I would tell myself to calm down and to be less materialistic. You don't need to have so many clothes, and you shouldn't own anything you don't absolutely love or need. People are more down to earth in Washington, in a few months you won't even be wearing make-up! So slow down, take some long walks and explore your interests, instead of worrying about your social life at home.
Decide on you major sooner and accept financial aid. Don't waste so much time working and moving and transfering community colleges. Also, break up with your boyfriend he doesn't want you to succeed in school and will make getting your education difficult.
The advice that I would give myself would be that my ambission in my life as well as the overall attutide that I have will strongly determine what will happen in school. If I make no attempt to pass, then chances are that I will not. However, if I take the time to go to class, be on time, turn in assignments and be motivated to do the things which I need to do to complete the class then I will be able to pass with flying colors. I know that now, as I sit among those who do not want to be there in class or do anything the teachers say that it is up to them the outcome of their grades no one elses. I have the determination now that I did not have then and only through a life of hard learning in these last few years was I able to see that.
I would simply tell myself to slow down and look at the big picture and get involved more. My senior year was extremely difficult for me because I missed a few weeks of school due my Diabetes and it was a struggle to pass and graduate. I believe my biggest downfall was that I did not spend as much time as I should have on reaching out to get scholarships and financial aid because if I got accepted to JMU I was going to get a scholarship to be the manager for their football team, but because of my absence my grades suffered as a result and did not get in. So once I graduated I started taking classes at the community college and just was able to get the money to pay for that because I only work part time as a waitress and my parents have their own expenses and my medical expenses they are not able to help me right now. Although it has been really hard it will be rewarding knowing I was able to graduate because of me and my efforts to get me there and it not just handed to me.
You are very interested in History, continue to take American history in College because Evergreen will also cover the culture and philosopical norms of the time period the history course covers. You will leave feeling very educated on the politics, films, literature, and cultral norms of the place and time period you are studying. Also it is in your best interest to participate in student government, it is the best way to learn about the procedures of joining clubs, theater, or creating clubs on and off campus.
If I had the chance to go back and talk to myself as a high school senior, I would wind up looking at myself and telling me that I should have had more faith in myself and explored my options. Not to just think that oh well I'm not gonna be able to afford anything other than community college. I could at least apply to a few different schools and seen what they have to offer, because I am smart enough and I deserve a great education.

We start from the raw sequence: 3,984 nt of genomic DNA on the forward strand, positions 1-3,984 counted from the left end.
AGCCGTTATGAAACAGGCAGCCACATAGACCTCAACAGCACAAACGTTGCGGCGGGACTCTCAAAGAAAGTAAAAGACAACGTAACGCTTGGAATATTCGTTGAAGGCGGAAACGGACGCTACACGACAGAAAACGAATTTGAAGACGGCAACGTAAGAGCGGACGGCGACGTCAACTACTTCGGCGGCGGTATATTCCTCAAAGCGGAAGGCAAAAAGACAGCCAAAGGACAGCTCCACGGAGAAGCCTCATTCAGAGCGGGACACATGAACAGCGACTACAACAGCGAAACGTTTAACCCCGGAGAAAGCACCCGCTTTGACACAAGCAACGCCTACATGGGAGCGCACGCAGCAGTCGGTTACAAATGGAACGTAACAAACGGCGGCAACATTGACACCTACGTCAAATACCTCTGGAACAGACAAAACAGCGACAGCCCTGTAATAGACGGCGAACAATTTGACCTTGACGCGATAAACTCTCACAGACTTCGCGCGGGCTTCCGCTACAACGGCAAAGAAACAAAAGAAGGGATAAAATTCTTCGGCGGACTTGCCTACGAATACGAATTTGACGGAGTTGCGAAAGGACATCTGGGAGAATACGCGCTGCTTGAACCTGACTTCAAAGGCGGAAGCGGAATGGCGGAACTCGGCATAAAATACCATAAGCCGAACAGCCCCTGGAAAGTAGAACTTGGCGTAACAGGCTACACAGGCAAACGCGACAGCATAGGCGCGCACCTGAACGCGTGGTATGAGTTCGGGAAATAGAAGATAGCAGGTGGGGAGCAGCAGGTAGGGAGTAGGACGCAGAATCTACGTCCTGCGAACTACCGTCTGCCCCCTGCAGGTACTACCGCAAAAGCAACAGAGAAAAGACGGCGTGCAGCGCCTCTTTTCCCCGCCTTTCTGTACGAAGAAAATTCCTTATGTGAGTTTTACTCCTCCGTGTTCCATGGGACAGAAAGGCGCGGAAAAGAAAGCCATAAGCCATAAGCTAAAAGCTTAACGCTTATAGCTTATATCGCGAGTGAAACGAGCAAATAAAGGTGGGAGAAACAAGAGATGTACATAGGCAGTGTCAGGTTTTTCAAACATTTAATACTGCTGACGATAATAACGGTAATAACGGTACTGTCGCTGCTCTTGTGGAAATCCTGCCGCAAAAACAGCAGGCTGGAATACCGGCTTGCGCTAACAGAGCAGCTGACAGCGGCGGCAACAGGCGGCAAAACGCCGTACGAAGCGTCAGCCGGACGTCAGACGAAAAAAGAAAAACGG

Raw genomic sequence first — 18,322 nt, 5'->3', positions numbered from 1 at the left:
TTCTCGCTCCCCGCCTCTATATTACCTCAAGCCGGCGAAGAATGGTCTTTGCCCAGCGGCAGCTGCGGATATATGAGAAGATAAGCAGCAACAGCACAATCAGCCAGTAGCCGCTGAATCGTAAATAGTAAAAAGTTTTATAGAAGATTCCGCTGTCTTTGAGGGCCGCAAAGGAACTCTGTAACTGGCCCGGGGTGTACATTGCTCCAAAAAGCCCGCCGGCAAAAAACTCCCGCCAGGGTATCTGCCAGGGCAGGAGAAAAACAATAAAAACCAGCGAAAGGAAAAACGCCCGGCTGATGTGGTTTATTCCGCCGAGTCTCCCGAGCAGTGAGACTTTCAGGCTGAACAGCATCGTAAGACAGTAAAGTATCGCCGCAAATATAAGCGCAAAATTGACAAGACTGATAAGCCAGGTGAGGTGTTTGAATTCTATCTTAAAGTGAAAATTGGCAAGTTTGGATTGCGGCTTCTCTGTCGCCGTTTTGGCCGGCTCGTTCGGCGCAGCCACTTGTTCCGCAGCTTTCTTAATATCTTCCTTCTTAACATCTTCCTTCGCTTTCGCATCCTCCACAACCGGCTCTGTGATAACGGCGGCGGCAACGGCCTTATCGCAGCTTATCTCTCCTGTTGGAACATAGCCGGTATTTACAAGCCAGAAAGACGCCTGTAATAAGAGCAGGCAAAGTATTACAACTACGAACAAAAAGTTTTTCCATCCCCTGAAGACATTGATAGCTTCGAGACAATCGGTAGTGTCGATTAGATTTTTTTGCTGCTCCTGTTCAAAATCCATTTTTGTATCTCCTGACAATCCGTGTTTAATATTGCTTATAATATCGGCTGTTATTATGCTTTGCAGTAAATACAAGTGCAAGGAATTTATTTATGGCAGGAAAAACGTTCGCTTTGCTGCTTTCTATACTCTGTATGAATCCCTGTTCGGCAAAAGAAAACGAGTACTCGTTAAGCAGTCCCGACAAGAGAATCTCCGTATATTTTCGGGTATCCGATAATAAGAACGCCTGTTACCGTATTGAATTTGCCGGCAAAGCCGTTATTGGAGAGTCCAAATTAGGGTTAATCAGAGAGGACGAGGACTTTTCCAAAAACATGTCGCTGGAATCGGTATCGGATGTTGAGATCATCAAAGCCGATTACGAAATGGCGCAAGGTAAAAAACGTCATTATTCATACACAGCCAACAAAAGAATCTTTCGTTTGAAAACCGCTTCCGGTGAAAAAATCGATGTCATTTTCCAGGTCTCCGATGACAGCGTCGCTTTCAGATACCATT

Okay, if this is the criterion on which this scholarship is based, I doubt I stand a chance. In truth, the advice I would give myself as a high school senior is far too personal to submit here. So here goes nothing.
Go somewhere, make the right choice to invest time, energy, and money where you're genuinely valued and wanted. Get state residency. Travel more and do more internships.
I would tell myself to stick to my studies and do well in my classes. When I got out of high school, I did not want to go straight to college and I didn't do well in my classes because I didn't apply myself. If I could redo it all over I would stick to it and do things right.
I would advise myself to think twice. To consider more about the future and less about satisfying immediate impulses. I would tell myself that I am actually worth something. I would remind myself that I do have a future and that there is hope for me. I would say, self, when you have children what kind of father do you want to be. I would say, what kind of role model do you want to be. I would say save yourself the drama and focus on your future, stop leaving for crumbs and save up to enjoy the entire meal. I would have directed myself to make better decision about what it means to go forward with my educational future. Self, study hard, focus and invest in yourself.
I would tell my self to take more challenging classes and to do dual enrolement to better prepare myself for college. I would also tell my self to apply for more scholarships so that way I get to stay at Emory & Henry College.
College life is not as easy as many people think and one needs to be well prepared to work hard in order to accomplish his/her goals. First of all schedule your time well allowing for class and personal study time. Then ensure that you attend all class lessons unless there is an emergency. If any make sure you inform your instructor and try as much as possible tio catch up with all the class work that you missed during your absence. Next make sure you are attentive in class and take all lecture notes as much as you can, If you miss on any point please do ask your instructor as they are always ready and willing to help and support you achieve your career goals. Next make sure you do all home work and assigmnets given by your instructor as this contributes to most of the final grade. Incase you fail in any you seek for tutoring services. Most colleges offer this for free to all their students and they have very professional tutors. Finally meke sure you stick to your career objective and dont get waived away by friends or or college life style.